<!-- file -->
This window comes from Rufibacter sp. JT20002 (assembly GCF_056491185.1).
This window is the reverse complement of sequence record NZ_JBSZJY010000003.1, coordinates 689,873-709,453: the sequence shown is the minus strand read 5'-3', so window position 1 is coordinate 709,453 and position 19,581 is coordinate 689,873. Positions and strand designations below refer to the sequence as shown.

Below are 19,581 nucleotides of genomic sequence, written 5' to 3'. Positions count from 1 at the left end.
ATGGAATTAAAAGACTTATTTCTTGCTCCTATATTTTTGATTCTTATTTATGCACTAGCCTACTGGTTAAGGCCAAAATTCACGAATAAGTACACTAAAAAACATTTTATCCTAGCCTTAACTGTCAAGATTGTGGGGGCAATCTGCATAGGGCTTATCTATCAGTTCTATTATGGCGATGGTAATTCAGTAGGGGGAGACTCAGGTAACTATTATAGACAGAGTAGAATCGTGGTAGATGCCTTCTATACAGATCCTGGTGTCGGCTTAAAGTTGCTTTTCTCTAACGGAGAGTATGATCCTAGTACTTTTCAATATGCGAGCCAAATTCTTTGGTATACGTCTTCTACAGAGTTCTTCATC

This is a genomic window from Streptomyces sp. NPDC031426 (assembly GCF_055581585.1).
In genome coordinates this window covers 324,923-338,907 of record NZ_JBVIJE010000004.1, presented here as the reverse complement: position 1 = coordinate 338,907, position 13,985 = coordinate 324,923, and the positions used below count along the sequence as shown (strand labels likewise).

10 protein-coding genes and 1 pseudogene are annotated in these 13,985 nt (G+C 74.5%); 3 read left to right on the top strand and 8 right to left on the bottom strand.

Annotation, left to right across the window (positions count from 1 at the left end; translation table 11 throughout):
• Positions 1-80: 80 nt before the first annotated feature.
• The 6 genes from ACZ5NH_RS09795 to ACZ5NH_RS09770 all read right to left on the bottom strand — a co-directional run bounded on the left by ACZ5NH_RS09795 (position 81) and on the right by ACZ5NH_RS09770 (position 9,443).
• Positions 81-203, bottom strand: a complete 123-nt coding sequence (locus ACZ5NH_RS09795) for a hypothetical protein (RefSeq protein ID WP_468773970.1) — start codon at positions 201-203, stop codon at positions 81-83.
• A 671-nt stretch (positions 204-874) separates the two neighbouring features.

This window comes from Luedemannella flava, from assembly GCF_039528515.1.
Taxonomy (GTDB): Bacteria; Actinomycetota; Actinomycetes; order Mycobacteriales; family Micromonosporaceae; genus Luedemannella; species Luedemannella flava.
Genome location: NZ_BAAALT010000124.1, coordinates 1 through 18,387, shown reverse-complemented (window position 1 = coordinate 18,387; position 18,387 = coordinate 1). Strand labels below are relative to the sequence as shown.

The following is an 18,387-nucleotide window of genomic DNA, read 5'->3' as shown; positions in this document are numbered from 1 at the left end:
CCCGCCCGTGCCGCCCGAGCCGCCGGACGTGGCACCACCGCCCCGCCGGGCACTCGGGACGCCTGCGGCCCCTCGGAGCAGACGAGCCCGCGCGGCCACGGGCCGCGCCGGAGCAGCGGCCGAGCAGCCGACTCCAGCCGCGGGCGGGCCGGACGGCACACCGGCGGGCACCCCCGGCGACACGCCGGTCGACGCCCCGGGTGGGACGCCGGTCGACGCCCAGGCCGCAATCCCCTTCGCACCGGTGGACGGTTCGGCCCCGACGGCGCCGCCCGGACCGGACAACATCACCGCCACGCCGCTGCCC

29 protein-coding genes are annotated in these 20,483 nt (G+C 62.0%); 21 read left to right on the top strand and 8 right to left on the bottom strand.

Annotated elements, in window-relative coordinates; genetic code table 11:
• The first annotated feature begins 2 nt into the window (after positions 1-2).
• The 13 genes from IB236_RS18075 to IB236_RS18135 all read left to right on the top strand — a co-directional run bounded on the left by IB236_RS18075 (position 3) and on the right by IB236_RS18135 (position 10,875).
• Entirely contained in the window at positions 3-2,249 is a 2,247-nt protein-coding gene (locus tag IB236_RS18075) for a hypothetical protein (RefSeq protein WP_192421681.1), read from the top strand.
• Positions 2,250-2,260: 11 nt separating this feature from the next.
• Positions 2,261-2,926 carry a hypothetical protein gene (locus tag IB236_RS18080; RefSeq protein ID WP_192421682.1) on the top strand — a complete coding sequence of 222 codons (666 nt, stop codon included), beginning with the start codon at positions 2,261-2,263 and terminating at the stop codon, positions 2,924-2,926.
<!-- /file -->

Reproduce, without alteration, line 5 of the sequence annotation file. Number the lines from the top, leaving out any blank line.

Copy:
This is a genomic window from Streptomyces sp. NPDC031426 (assembly GCF_055581585.1).